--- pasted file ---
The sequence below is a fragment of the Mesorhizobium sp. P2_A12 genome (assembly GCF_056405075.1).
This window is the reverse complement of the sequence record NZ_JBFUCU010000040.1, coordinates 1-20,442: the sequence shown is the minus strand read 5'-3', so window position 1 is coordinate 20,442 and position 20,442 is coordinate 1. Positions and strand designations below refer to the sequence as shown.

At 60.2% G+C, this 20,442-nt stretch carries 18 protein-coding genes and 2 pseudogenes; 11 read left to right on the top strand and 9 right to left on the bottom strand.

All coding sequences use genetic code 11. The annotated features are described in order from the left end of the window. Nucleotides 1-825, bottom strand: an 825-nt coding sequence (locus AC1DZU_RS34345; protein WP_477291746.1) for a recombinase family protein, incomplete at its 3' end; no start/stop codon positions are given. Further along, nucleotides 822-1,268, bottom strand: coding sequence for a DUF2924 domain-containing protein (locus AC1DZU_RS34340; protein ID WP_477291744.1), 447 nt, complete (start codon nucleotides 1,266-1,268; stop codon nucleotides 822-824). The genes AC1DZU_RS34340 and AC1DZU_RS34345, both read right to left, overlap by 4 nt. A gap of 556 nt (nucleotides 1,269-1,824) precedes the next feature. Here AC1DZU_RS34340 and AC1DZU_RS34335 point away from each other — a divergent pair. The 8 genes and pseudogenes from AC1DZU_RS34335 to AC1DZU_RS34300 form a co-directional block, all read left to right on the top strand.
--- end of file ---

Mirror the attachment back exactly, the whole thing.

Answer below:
The sequence below is a fragment of the Mesorhizobium sp. P2_A12 genome (assembly GCF_056405075.1).
This window is the reverse complement of the sequence record NZ_JBFUCU010000040.1, coordinates 1-20,442: the sequence shown is the minus strand read 5'-3', so window position 1 is coordinate 20,442 and position 20,442 is coordinate 1. Positions and strand designations below refer to the sequence as shown.

At 60.2% G+C, this 20,442-nt stretch carries 18 protein-coding genes and 2 pseudogenes; 11 read left to right on the top strand and 9 right to left on the bottom strand.

All coding sequences use genetic code 11. The annotated features are described in order from the left end of the window. Nucleotides 1-825, bottom strand: an 825-nt coding sequence (locus AC1DZU_RS34345; protein WP_477291746.1) for a recombinase family protein, incomplete at its 3' end; no start/stop codon positions are given. Further along, nucleotides 822-1,268, bottom strand: coding sequence for a DUF2924 domain-containing protein (locus AC1DZU_RS34340; protein ID WP_477291744.1), 447 nt, complete (start codon nucleotides 1,266-1,268; stop codon nucleotides 822-824). The genes AC1DZU_RS34340 and AC1DZU_RS34345, both read right to left, overlap by 4 nt. A gap of 556 nt (nucleotides 1,269-1,824) precedes the next feature. Here AC1DZU_RS34340 and AC1DZU_RS34335 point away from each other — a divergent pair. The 8 genes and pseudogenes from AC1DZU_RS34335 to AC1DZU_RS34300 form a co-directional block, all read left to right on the top strand.